Thu. Jun 30th, 2022

Jordan Jacobs of Radical Ventures.Distribute

One of the best global names in private capital has joined Toronto’s Radical Ventures as the financier of startups with artificial intelligence prepares to raise its second fund.

John Megrue Jr. was formerly co-chair of Bridgewater Associates, one of the world’s largest hedge funds, and before that chairman and CEO of private equity giant Apax Partners US. He also drives a Ferraris. Mr. Megrue has joined Radical as vice president and partner after advising the firm for more than a year.

He was introduced to Radical by the former McKinsey & Co. global managing partner Dominic Barton, an early advisor to the firm and now Canada’s ambassador to China.

Mr. Megrue is not an AI expert, but said in an interview that he can be helpful to Radical in the areas of talent management and strategy. “Radical has clearly positioned itself at the forefront … as the leading AI venture company. They are in a unique position in Toronto,” a new AI capital said.

Radical managing partner Jordan Jacobs said Mr. Megrue brings experience, but also cachet. “By large funds, when we collaborate on agreements and they hear that John is involved … it’s definitely a stamp that someone who’s had this incredible career has chosen to spend a lot of his time with a relatively new fund, “said Mr Jacobs.” That’s not why we did it – we did it for the value we get internally. But it certainly helps. “

Mr. Megrue is the latest big name to join Radical, which counts former Toronto-Dominion Bank chairman and CEO Ed Clark and Salim Teja, a former top executive at MaRS Discovery District, as partners. The company added Rob Toews as a partner in San Francisco this year, after previously leading AI investments for Highland Capital Partners and helping draft AI policies for the Obama administration. Other team members have previously worked at Google and the private equity firms Onex Corp., TPG Capital and KKR & Co.

Mr. Megrue will also be the latest in a series of global heavyweights in the technology industry to connect with new players in Toronto’s AI sector. In the fall, Moderna’s former chief physician Tal Zaks became strategic advisor to AI-driven drug discovery company Deep Genomics, while chatbot provider Ada Support Inc. recruited Twilio Inc. vice president of engineering Jessica Popp to become chief technology officer. Last year, Jim Keller, who previously held senior roles at Intel and Tesla, joined Toronto-based AI chip maker Tenstorrent as chief technology officer.

“When I started doing my homework, Canada emerged quite high as the third fastest growing place for jobs in AI worldwide and the first country to establish a national framework for AI,” and one of the leading destinations for private investment in AI, said Mr. Zaks, and Israelis. “I’m impressed with what Canada has done.”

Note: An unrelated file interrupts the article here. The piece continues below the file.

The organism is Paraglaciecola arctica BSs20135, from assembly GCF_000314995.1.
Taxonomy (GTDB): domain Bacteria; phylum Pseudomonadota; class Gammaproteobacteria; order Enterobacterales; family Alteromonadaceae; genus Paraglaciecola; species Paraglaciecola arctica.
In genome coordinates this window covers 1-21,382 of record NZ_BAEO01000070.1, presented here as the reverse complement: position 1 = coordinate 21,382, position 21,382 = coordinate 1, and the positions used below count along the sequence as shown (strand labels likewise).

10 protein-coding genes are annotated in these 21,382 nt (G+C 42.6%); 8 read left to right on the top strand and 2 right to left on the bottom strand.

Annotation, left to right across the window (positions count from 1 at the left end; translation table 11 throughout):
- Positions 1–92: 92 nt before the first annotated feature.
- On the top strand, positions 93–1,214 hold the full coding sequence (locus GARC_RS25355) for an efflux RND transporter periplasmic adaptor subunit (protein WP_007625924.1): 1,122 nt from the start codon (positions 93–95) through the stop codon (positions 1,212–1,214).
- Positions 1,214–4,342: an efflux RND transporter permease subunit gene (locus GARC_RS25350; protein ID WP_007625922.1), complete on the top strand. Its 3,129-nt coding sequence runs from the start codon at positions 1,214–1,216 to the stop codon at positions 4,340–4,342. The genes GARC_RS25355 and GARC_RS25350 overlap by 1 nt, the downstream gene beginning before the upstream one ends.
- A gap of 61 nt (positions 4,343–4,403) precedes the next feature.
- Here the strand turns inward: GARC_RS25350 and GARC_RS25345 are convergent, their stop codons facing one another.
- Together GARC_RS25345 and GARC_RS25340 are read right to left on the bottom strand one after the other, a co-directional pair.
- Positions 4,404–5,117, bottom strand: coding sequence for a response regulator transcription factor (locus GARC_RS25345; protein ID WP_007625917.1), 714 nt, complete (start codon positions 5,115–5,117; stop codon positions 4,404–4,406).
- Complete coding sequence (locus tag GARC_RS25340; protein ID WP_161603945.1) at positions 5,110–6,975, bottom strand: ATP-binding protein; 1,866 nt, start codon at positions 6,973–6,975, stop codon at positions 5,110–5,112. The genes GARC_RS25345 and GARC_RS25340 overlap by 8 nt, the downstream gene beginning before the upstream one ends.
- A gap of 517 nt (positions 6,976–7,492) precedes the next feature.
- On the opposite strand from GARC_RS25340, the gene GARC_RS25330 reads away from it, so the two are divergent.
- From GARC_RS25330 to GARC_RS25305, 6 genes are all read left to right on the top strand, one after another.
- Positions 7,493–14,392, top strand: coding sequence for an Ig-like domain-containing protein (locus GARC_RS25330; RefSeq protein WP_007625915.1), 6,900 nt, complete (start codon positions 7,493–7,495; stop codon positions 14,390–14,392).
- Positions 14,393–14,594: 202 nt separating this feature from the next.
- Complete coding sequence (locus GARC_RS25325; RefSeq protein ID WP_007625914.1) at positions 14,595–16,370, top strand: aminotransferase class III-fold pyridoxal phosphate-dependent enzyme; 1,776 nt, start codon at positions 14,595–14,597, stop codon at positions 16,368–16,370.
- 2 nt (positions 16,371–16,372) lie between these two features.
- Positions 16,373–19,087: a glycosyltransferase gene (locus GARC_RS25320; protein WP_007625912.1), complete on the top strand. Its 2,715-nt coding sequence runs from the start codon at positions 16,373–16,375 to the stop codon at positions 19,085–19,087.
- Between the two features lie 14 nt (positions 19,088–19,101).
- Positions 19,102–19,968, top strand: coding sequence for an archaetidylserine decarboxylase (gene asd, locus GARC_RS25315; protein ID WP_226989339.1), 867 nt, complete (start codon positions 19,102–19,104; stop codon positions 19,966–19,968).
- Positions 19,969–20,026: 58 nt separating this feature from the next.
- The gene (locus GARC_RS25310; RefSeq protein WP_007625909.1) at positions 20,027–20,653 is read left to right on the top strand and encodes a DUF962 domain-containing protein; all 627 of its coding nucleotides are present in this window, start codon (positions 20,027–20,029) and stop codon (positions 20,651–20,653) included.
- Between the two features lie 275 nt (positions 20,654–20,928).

Sir. Jacobs and his Radical co-founder Tomi Poutanen have been key players in establishing Toronto as a home for AI companies and talent, after foreign technology giants stormed into Canada a decade ago, buying startups and hiring some of the best local researchers.

As worries grew over a brain drain in a burgeoning field where Canada had an early lead, Mr. Jacobs, Mr. Poutanen, Mr. Clark and others Ottawa to help retain and expand AI talent in Canada. In response, in 2017, the federal government introduced a $ 125 million AI strategy that funded Toronto’s Vector Institute for Artificial Intelligence and similar centers in Edmonton and Montreal.

Sir. Jacobs and Mr. The poutans also had their own success; the former entertainment lawyer and machine learning expert respectively sold their AI startup Layer 6 to TD for $ 100 million plus in 2018. They then launched Radical in 2019 and raised one of the largest debut funds of a Canadian venture capital firm securing $ 325.5 million from supporters including TD, Canada Pension Plan Investment Board, PSP Investments and the Weston family.

Their first fund has supported 17 companies and will invest in another five to seven, said Mr. Jacobs; Portfolio companies include the start-up of autonomous driving Waabi Innovation Inc., led by renowned computer scientist Raquel Urtasun from the University of Toronto, the former chief researcher with Uber’s self-driving car unit; quantum computer developer Xanadu Quantum Technologies Inc .; and AI chip developer Untether AI Corp.

Mr. Jacobs said the new fund, which will focus primarily on North American investments, will begin to rise in the coming months, “even though we do not have a defined amount yet. But it will be significantly larger.”

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